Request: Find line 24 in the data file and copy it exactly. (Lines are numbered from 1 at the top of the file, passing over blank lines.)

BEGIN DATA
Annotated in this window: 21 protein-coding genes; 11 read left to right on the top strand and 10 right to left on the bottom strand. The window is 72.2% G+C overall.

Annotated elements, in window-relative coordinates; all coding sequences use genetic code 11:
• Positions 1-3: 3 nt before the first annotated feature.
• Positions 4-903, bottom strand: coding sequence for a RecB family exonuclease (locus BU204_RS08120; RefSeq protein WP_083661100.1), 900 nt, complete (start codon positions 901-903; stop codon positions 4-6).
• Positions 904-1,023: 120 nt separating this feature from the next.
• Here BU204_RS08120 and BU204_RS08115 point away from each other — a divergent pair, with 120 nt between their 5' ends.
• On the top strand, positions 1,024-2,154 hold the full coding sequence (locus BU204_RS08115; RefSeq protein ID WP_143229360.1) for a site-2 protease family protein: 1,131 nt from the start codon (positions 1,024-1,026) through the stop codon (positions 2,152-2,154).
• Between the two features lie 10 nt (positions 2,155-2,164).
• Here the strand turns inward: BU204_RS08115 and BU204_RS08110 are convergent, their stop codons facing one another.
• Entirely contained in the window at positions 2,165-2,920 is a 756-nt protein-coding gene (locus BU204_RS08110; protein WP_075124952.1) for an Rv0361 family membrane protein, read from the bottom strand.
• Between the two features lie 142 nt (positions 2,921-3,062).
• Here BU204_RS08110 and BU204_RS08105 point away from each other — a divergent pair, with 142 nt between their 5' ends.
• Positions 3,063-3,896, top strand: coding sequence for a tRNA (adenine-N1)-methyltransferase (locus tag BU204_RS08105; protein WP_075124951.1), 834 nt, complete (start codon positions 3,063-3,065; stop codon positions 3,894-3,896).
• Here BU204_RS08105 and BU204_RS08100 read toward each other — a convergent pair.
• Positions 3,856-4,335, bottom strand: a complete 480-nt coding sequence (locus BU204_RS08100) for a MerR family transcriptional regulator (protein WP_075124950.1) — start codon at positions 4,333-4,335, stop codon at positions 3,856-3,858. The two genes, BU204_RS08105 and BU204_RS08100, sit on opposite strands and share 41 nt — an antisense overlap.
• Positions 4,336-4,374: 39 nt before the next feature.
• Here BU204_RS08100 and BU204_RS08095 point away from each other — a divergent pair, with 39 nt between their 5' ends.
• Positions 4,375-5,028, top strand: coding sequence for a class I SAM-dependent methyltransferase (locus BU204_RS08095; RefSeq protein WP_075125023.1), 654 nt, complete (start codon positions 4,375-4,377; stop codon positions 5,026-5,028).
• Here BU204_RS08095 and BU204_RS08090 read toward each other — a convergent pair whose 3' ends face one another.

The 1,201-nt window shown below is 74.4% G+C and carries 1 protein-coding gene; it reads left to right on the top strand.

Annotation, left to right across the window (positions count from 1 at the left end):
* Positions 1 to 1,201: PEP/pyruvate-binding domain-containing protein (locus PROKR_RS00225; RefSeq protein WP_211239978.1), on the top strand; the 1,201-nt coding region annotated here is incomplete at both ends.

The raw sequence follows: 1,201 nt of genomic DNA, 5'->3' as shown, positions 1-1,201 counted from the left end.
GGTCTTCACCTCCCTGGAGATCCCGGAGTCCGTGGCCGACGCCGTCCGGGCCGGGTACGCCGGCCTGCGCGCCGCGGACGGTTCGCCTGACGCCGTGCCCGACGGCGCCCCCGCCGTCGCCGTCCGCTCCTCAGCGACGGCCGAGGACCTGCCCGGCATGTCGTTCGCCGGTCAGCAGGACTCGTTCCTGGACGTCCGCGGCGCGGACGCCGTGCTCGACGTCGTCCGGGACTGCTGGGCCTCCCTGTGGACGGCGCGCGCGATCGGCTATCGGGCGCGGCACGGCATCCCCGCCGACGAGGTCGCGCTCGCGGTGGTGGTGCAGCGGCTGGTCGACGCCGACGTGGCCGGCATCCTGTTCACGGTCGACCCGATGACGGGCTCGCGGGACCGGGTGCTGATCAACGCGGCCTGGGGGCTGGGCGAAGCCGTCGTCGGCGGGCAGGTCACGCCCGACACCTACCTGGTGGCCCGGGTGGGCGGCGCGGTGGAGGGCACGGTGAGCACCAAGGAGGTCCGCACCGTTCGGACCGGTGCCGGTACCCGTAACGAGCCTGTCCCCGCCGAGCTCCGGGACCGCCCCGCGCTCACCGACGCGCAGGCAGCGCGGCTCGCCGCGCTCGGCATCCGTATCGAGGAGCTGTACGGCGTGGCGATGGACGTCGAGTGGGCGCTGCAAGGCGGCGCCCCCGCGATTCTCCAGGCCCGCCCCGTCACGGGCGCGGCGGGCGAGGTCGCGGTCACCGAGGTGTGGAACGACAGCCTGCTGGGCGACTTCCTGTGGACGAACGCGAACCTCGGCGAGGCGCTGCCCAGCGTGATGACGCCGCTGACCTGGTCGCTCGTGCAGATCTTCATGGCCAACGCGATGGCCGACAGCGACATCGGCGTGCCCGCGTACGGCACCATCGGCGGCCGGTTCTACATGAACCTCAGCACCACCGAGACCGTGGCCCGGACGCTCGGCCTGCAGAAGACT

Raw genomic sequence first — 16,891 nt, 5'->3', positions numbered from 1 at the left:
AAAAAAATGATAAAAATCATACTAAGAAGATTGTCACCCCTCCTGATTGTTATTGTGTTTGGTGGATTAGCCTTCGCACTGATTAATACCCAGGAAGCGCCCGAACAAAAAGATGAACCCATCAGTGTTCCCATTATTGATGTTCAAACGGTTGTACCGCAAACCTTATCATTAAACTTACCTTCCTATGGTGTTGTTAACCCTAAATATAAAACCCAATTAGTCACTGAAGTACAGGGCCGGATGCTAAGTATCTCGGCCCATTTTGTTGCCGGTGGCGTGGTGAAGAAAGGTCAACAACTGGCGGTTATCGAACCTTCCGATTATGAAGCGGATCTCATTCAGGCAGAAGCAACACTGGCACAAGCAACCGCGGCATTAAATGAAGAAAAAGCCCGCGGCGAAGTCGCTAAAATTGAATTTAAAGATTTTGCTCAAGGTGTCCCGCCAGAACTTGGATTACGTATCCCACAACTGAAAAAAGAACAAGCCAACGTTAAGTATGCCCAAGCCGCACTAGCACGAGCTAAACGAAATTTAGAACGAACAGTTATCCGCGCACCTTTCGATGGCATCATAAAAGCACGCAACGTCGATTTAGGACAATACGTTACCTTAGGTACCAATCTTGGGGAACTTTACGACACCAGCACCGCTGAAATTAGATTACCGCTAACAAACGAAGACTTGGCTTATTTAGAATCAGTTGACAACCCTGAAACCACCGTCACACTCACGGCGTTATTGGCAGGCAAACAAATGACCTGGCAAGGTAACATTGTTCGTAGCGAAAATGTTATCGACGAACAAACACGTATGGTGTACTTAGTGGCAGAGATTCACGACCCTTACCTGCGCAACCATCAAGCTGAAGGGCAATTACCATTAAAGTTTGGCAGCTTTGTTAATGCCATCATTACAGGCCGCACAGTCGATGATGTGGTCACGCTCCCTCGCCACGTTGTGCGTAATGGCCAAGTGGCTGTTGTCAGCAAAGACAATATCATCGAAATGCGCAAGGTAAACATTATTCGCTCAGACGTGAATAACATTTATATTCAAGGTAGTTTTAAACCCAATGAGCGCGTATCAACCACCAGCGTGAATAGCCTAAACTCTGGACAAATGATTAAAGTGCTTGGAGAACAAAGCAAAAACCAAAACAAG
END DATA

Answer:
GGTCTTCACCTCCCTGGAGATCCCGGAGTCCGTGGCCGACGCCGTCCGGGCCGGGTACGCCGGCCTGCGCGCCGCGGACGGTTCGCCTGACGCCGTGCCCGACGGCGCCCCCGCCGTCGCCGTCCGCTCCTCAGCGACGGCCGAGGACCTGCCCGGCATGTCGTTCGCCGGTCAGCAGGACTCGTTCCTGGACGTCCGCGGCGCGGACGCCGTGCTCGACGTCGTCCGGGACTGCTGGGCCTCCCTGTGGACGGCGCGCGCGATCGGCTATCGGGCGCGGCACGGCATCCCCGCCGACGAGGTCGCGCTCGCGGTGGTGGTGCAGCGGCTGGTCGACGCCGACGTGGCCGGCATCCTGTTCACGGTCGACCCGATGACGGGCTCGCGGGACCGGGTGCTGATCAACGCGGCCTGGGGGCTGGGCGAAGCCGTCGTCGGCGGGCAGGTCACGCCCGACACCTACCTGGTGGCCCGGGTGGGCGGCGCGGTGGAGGGCACGGTGAGCACCAAGGAGGTCCGCACCGTTCGGACCGGTGCCGGTACCCGTAACGAGCCTGTCCCCGCCGAGCTCCGGGACCGCCCCGCGCTCACCGACGCGCAGGCAGCGCGGCTCGCCGCGCTCGGCATCCGTATCGAGGAGCTGTACGGCGTGGCGATGGACGTCGAGTGGGCGCTGCAAGGCGGCGCCCCCGCGATTCTCCAGGCCCGCCCCGTCACGGGCGCGGCGGGCGAGGTCGCGGTCACCGAGGTGTGGAACGACAGCCTGCTGGGCGACTTCCTGTGGACGAACGCGAACCTCGGCGAGGCGCTGCCCAGCGTGATGACGCCGCTGACCTGGTCGCTCGTGCAGATCTTCATGGCCAACGCGATGGCCGACAGCGACATCGGCGTGCCCGCGTACGGCACCATCGGCGGCCGGTTCTACATGAACCTCAGCACCACCGAGACCGTGGCCCGGACGCTCGGCCTGCAGAAGACT